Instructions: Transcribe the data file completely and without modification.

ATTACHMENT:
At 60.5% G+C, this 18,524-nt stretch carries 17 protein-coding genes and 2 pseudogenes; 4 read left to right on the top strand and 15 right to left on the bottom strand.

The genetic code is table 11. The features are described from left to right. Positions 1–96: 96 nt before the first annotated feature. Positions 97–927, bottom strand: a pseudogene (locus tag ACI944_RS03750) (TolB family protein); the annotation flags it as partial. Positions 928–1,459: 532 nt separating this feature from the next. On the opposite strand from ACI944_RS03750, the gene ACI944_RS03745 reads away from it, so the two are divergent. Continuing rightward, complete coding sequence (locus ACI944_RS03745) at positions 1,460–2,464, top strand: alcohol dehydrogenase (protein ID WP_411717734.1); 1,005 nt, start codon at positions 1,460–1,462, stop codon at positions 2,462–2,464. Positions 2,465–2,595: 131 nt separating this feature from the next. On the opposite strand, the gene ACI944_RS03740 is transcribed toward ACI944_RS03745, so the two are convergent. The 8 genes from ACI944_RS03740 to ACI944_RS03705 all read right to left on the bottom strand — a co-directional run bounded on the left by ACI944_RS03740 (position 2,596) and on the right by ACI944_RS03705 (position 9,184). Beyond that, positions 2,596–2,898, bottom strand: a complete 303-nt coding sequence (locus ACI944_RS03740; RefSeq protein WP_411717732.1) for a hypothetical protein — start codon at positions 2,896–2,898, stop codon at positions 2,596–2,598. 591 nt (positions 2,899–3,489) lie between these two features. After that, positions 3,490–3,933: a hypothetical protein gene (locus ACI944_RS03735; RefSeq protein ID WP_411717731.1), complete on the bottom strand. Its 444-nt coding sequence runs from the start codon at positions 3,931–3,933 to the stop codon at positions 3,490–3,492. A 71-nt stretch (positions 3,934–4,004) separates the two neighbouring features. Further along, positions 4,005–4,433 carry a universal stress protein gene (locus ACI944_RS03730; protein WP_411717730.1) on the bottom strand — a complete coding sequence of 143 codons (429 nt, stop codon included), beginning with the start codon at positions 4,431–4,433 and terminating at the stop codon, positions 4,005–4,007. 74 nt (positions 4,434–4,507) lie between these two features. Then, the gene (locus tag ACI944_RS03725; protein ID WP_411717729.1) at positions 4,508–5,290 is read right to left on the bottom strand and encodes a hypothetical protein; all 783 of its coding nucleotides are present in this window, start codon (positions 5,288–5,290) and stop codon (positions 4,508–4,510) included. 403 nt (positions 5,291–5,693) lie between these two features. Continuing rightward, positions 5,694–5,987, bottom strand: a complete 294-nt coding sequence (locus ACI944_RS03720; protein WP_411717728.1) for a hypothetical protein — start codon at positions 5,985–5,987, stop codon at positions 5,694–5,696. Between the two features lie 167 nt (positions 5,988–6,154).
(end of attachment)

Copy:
At 60.5% G+C, this 18,524-nt stretch carries 17 protein-coding genes and 2 pseudogenes; 4 read left to right on the top strand and 15 right to left on the bottom strand.

The genetic code is table 11. The features are described from left to right. Positions 1–96: 96 nt before the first annotated feature. Positions 97–927, bottom strand: a pseudogene (locus tag ACI944_RS03750) (TolB family protein); the annotation flags it as partial. Positions 928–1,459: 532 nt separating this feature from the next. On the opposite strand from ACI944_RS03750, the gene ACI944_RS03745 reads away from it, so the two are divergent. Continuing rightward, complete coding sequence (locus ACI944_RS03745) at positions 1,460–2,464, top strand: alcohol dehydrogenase (protein ID WP_411717734.1); 1,005 nt, start codon at positions 1,460–1,462, stop codon at positions 2,462–2,464. Positions 2,465–2,595: 131 nt separating this feature from the next. On the opposite strand, the gene ACI944_RS03740 is transcribed toward ACI944_RS03745, so the two are convergent. The 8 genes from ACI944_RS03740 to ACI944_RS03705 all read right to left on the bottom strand — a co-directional run bounded on the left by ACI944_RS03740 (position 2,596) and on the right by ACI944_RS03705 (position 9,184). Beyond that, positions 2,596–2,898, bottom strand: a complete 303-nt coding sequence (locus ACI944_RS03740; RefSeq protein WP_411717732.1) for a hypothetical protein — start codon at positions 2,896–2,898, stop codon at positions 2,596–2,598. 591 nt (positions 2,899–3,489) lie between these two features. After that, positions 3,490–3,933: a hypothetical protein gene (locus ACI944_RS03735; RefSeq protein ID WP_411717731.1), complete on the bottom strand. Its 444-nt coding sequence runs from the start codon at positions 3,931–3,933 to the stop codon at positions 3,490–3,492. A 71-nt stretch (positions 3,934–4,004) separates the two neighbouring features. Further along, positions 4,005–4,433 carry a universal stress protein gene (locus ACI944_RS03730; protein WP_411717730.1) on the bottom strand — a complete coding sequence of 143 codons (429 nt, stop codon included), beginning with the start codon at positions 4,431–4,433 and terminating at the stop codon, positions 4,005–4,007. 74 nt (positions 4,434–4,507) lie between these two features. Then, the gene (locus tag ACI944_RS03725; protein ID WP_411717729.1) at positions 4,508–5,290 is read right to left on the bottom strand and encodes a hypothetical protein; all 783 of its coding nucleotides are present in this window, start codon (positions 5,288–5,290) and stop codon (positions 4,508–4,510) included. 403 nt (positions 5,291–5,693) lie between these two features. Continuing rightward, positions 5,694–5,987, bottom strand: a complete 294-nt coding sequence (locus ACI944_RS03720; protein WP_411717728.1) for a hypothetical protein — start codon at positions 5,985–5,987, stop codon at positions 5,694–5,696. Between the two features lie 167 nt (positions 5,988–6,154).